Then Peter came to Jesus and asked, “Lord, how many times shall I forgive my brother or sister who sins against me? Up to seven times?”
Jesus answered, “I tell you, not seven times, but seventy-seven times.”Matthew 18:21-22
At first glance we might look down at Peter’s suggestion of only have to forgive someone seven times when in actuality he was going beyond the religious duties expected of him. Rabbis of that time taught people they only needed to forgive three times until you were free to withhold grace from an individual who hurts or does you wrong.
Having spent time with Jesus, Peter was beginning to understand the radical message of forgiveness Jesus taught. Jesus’ answer of forgiving someone 77 times was not meant to be taken literally as one would actually keep track of the forgiveness they delve out. Rather he is stressing our forgiveness should come quick and has no limits.
Realizing how this new litmus test goes against the grain of our nature, Jesus tells the parable of the unforgiving servant (Matthew 18:23-35) to put in perspective the grace He is asking us to extend to others compared to the cost God had to endure to restore our relationship with Him.
In the parable the king represents God while we play the servant who was brought in to deal with his debt. The weight of what the servant owed the king was around $2,472,000,000 (The servant owed 10,000 talents. 1 talent equals 6,000 denari. A denari is equivalent to $41.20).
It goes without saying that the servant could never hope to repay this amount of money.
When confronted with his debt, what the servant begs the king for is very significant. Instead of pleading for forgiveness, the servant asks for patience with him, something the king had obviously already generously extended which allowed the debt to rise to the sum it had.
By thinking it was even possible to pay off the debt, the servant showed he still did not understand the hole he currently found himself in. The king would have been justified to punish the debtor by throwing him in jail and not letting him see the light of day for the rest of his days.
Instead the gracious king showed mercy on the servant by not giving him more time to pony up the money, but taking it a step further by cancelling out his debt completely.
Having been pardoned, the servant leaves showing no gratitude for the forgiveness shown him. The unmerciful servant’s eyes were focused instead on finding people who owed him money. The amount owed him by the other servant was significant, but less than what he owed the king. It amounted to around $4,120 (100 denari – a day’s wage for a laborer).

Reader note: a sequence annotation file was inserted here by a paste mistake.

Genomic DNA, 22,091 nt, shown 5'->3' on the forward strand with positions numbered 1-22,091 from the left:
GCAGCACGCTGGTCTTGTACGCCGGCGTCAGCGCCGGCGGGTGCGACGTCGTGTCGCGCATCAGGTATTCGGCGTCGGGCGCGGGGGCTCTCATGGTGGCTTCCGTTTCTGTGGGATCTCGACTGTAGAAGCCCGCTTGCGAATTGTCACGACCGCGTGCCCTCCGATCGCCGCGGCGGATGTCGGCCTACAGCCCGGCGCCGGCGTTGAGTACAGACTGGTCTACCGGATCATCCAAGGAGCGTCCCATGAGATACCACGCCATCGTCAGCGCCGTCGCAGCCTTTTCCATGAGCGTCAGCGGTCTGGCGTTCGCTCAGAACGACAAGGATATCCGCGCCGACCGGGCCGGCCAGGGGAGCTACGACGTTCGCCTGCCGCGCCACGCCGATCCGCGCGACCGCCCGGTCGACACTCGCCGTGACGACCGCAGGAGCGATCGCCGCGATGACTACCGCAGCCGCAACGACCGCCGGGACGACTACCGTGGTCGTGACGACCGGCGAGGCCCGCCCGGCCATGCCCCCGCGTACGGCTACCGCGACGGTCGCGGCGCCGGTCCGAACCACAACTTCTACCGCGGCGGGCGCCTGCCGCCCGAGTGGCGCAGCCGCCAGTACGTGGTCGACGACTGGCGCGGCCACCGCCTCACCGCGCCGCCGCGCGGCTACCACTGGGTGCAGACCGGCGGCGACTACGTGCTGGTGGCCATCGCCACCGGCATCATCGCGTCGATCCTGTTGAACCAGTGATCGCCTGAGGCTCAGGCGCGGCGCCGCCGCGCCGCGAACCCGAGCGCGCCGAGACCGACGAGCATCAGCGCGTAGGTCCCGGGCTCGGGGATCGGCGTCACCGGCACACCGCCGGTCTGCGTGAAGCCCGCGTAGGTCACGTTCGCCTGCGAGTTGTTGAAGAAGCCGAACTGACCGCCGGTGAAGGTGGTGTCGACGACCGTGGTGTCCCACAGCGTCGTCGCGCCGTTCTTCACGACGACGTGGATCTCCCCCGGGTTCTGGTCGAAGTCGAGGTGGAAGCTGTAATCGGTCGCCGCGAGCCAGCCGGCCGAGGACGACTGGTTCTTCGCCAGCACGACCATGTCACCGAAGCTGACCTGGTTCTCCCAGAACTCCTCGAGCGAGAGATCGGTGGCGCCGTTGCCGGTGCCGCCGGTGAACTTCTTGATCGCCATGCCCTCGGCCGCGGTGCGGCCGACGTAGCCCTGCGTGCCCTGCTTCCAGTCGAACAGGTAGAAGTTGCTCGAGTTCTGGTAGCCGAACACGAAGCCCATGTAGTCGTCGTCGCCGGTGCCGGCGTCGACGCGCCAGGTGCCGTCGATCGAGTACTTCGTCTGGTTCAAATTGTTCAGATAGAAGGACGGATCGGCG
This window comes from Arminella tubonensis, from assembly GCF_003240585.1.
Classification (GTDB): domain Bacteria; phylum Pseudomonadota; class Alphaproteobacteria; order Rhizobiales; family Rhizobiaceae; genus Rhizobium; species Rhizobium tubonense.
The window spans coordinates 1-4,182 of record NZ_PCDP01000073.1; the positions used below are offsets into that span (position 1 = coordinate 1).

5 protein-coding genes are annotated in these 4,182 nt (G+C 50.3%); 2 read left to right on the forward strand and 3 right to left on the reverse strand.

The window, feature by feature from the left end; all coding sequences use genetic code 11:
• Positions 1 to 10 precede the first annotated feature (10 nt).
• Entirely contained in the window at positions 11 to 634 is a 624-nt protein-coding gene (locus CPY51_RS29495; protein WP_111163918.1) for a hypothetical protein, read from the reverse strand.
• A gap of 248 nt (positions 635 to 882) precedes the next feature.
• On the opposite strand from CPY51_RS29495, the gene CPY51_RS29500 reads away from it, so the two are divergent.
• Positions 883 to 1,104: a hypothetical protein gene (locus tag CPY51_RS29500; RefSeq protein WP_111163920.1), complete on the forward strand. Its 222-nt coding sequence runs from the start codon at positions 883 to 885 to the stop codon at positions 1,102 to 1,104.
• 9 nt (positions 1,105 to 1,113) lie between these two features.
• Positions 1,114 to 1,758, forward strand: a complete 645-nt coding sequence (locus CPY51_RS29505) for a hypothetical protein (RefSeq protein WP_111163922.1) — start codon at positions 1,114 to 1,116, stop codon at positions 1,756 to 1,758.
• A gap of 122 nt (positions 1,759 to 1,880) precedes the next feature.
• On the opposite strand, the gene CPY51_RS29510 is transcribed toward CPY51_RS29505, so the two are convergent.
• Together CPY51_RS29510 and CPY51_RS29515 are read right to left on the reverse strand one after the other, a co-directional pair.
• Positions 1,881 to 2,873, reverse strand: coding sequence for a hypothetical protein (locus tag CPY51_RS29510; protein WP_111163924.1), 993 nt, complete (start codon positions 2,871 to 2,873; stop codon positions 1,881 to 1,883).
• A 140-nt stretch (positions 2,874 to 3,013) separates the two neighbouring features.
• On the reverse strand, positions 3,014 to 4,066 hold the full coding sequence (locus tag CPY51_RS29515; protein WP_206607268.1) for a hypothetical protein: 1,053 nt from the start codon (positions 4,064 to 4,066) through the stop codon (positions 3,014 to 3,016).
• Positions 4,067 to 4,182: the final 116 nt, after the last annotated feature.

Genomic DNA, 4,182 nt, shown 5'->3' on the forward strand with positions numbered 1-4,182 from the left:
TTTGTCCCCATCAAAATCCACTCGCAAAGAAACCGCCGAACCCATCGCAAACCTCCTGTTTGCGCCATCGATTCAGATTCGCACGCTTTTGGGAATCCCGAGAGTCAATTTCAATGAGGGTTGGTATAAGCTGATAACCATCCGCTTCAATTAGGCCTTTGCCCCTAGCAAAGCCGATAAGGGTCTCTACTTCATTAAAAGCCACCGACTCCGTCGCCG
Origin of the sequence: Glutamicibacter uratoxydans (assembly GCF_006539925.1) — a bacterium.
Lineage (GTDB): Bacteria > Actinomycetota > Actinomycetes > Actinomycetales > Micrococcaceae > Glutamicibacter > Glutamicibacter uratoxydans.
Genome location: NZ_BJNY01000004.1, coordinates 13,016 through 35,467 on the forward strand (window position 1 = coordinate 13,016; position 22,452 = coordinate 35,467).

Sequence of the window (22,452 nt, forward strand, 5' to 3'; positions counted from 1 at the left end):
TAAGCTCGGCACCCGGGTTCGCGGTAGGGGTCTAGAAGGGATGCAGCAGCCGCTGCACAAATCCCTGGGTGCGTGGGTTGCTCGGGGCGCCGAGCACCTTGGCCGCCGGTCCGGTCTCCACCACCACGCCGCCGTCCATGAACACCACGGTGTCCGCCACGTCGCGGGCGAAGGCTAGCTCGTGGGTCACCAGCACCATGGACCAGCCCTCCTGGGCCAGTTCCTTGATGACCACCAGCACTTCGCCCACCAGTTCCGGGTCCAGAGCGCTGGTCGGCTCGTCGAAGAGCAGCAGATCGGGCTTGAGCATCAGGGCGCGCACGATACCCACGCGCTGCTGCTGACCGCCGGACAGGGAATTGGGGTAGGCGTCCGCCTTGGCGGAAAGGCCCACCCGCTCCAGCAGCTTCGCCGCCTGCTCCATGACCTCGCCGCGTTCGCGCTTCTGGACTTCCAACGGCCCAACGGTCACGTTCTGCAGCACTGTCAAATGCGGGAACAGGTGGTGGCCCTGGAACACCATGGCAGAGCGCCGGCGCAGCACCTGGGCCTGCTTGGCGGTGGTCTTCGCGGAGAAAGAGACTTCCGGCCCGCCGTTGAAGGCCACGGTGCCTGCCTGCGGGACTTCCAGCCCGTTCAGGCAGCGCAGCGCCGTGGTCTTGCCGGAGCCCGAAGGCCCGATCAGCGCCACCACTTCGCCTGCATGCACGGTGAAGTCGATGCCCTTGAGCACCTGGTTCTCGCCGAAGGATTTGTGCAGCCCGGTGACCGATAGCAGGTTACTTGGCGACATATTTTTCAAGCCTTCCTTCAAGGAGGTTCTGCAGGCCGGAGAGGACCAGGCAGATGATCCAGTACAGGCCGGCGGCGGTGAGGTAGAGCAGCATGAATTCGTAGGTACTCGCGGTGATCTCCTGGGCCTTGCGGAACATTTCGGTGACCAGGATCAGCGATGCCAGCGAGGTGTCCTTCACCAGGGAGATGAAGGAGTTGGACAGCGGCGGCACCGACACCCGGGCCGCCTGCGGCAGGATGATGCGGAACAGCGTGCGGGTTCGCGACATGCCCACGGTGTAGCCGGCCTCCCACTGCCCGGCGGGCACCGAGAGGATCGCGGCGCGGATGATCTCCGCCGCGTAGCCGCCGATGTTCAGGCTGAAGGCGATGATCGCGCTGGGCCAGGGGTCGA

To put it in perspective, his actions would amount to demanding payment for the 50 cents someone borrowed for a soda out of the drink machine after you just had the bank pay off your hefty mortgage of $100,000.
The second servant’s plea is almost identical in wording to what the first servant uttered just a few moments ago in the presence of the king. Instead of being humbled by the grace he experienced, the servant showed no mercy.
The parable is not minimizing the weight of pain we feel when someone sins against us, but is comparing this cost in context of the high price God paid for our forgiveness.
This parable reflects our propensity to run to God’s forgiveness with open arms, yet have clenched fists in dispensing grace to others that wrong us. The old adage that ‘we learn by example’ often does not hold true in regards to this aspect of following the example of Christ.
If we do not extend grace, it demonstrates our lack of understanding God’s forgiveness, which stands as the crux of the gospel. Our message of love and mercy then falls on deaf ears.
- Why do we want to often put limits on our forgiveness much like Peter?
- How difficult is it for you to see the weight of your debt in line with that of the billions of dollars the unmerciful servant owned?
God, help me to never lose sight of the great debt You paid on my behalf. You wiped the slate clean. You paid the ultimate price to restore our relationship. Knowing I’ve been forgiven much, let me love and forgive extravagantly. In Your name, Jesus. Amen.